Healx Raises $56M to use AI to Find Treatments for Fragile X & Other Rare Diseases

Healx Raises $56M to use AI to Find Treatments for Fragile X & Other Rare Diseases

Healx has secured $56M in new financing to build a clinical-stage portfolio for rare diseases, including treatments for Fragile X syndrome, and to launch a global Rare Treatment Accelerator program. Where the traditional drug discovery model takes more than a decade and can run into the billions of dollars, Healx’s AI-driven approach makes the process faster, more efficient and cost-effective.

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Repurposing Available Drugs to Treat Fragile X Syndrome – FRAXA Initiatives

Repurposing Available Drugs to Treat Fragile X Syndrome – FRAXA Initiatives
FRAXA Research Foundation was founded in 1994 to fund biomedical research aimed at finding a cure for Fragile X syndrome and, ultimately, autism. We prioritize translational research with the potential to lead to improved treatments for Fragile X in the near term. Our early efforts involved supporting a great deal of basic neuroscience to understand the cause of Fragile X. By 1996, these efforts had already begun to yield results useful for drug repurposing. To date, FRAXA has funded well over $25 million in research, with over $3 million of that for repurposing existing drugs for Fragile X. Here are some examples of FRAXA-funded work on repurposing available drugs for Fragile X syndrome: Lithium In the mid-1990s, the Greenough lab at the University of Illinois discovered that FMRP, the protein missing in Fragile X, is rapidly translated in dendrites in response to stimulation of glutamate receptors. FRAXA funded preclinical validation of this discovery in theRead more

NIH Investigator Carolyn Beebe Smith, PhD, Looks to Improve Sleep in Fragile X Syndrome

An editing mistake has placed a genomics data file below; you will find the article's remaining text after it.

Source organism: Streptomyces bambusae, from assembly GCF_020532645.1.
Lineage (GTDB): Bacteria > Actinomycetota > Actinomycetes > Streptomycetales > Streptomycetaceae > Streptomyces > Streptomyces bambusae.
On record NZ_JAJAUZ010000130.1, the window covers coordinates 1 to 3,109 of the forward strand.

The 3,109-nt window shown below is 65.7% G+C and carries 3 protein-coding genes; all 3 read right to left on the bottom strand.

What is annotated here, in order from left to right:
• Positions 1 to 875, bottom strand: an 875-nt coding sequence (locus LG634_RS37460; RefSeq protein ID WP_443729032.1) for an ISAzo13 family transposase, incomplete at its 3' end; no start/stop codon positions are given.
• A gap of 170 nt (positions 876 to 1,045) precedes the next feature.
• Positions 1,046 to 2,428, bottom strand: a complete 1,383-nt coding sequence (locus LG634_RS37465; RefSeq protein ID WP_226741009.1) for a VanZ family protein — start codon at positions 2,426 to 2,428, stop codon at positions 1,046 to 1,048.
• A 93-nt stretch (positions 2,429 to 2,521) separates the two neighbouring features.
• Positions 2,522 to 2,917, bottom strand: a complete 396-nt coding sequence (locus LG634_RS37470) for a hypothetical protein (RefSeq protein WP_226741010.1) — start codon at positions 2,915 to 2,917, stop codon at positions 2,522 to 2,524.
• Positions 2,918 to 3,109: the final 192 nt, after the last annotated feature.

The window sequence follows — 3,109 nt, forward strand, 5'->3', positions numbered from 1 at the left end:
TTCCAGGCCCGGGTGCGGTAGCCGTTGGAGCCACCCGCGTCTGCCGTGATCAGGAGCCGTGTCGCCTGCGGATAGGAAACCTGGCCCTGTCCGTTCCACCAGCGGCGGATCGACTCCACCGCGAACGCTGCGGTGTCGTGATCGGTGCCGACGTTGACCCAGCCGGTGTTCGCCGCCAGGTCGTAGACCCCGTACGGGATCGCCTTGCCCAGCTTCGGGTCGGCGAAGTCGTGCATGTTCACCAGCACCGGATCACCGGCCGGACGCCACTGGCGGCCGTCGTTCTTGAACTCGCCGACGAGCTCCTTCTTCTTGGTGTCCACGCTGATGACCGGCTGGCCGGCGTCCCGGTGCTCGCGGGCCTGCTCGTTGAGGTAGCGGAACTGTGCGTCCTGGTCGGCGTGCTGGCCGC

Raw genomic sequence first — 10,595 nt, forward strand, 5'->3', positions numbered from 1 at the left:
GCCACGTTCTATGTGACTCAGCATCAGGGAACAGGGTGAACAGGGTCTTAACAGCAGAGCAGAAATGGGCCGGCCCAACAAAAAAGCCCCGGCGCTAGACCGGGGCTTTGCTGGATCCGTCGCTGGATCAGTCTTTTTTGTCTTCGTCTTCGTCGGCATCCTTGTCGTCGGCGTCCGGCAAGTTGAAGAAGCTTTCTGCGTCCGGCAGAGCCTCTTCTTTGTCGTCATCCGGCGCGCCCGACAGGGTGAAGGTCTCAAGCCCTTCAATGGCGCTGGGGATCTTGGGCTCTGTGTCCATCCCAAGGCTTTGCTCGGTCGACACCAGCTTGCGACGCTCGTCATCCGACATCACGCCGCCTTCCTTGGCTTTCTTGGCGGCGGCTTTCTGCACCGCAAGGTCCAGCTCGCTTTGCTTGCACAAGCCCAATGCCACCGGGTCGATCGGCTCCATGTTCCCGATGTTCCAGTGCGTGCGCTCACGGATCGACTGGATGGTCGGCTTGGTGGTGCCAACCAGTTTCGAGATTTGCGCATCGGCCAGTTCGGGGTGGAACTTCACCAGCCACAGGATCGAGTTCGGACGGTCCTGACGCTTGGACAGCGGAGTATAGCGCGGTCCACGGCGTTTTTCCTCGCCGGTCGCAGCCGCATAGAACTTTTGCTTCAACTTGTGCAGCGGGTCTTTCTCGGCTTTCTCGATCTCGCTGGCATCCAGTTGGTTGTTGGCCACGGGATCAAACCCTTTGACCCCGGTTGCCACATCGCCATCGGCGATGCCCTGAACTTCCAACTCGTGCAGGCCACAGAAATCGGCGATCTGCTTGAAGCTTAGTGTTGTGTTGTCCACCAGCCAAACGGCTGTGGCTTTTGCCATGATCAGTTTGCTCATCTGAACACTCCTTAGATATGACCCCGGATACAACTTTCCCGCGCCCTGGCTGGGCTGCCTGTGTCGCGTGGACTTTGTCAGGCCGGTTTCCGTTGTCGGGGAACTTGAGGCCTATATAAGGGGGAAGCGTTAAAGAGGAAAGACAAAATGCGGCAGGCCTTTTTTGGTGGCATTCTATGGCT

NIH Investigator Carolyn Beebe Smith, PhD, Looks to Improve Sleep in Fragile X Syndrome
Our sons with Fragile X Syndrome typically go to bed early and rise early. Sometimes they jump on us while we are sleeping at 3 a.m., excited to start their day. For heaven’s sake, whY, wHY, WHY? The answer may come from Carolyn Beebe Smith, PhD, senior investigator, Section on Neuroadaptation and Protein Metabolism, National Institute of Mental Health, National Institutes of Health, Bethesda, Maryland. She is studying why children, in particularly boys, with FXS have problems sleeping. “We know sleep is important for many aspects of brain function,” said Dr. Smith, who received a PhD from the University of London where she studied the chemical pathology of Alzheimer’s for which she was awarded the Queen Square Prize. “In studies of healthy mice, we have shown restricted sleep during brain development can result in long-lasting changes in behavior. We are interested in understanding if sleep problems contribute to severity ofRead more

Social Behavior as an Outcome Measure for Fragile X Clinical Trials

Social Behavior as an Outcome Measure for Fragile X Clinical Trials

One of the features of the Fragile X mouse model which is relevant to the human Fragile X syndrome (and autism) is social behavior. Several tests show consistent social behavioral abnormalities in the Fragile X mouse model. With a $140,000 grant from FRAXA Research Foundation in 2012-2013, Dr. Willemsen at Erasmus University used social behavior tests to measure the effectiveness of several drug strategies.

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Genome-wide Epigenetic Markers in Fragile X

Genome-wide Epigenetic Markers in Fragile X

With $45,000 in grants from FRAXA Research Foundation over several years, Dr. Miklos Toth of Cornell University studied epigenetics (ie factors other than the gene itself) which can determine symptom severity in Fragile X.

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Baclofen: GABA(B) Receptor Supersensitivity and Normalization of Behavioral Abnormalities by Various GABA(B) Agonists Including Baclofen in FMRP Deficient Mice

Baclofen: GABA(B) Receptor Supersensitivity and Normalization of Behavioral Abnormalities by Various GABA(B) Agonists Including Baclofen in FMRP Deficient Mice

With $110,000 in grants from FRAXA Research Foundation over several years, Dr. Miklos Toth from Cornell University discovered increased startle response in Fragile X mice and that baclofen can correct this phenotype.

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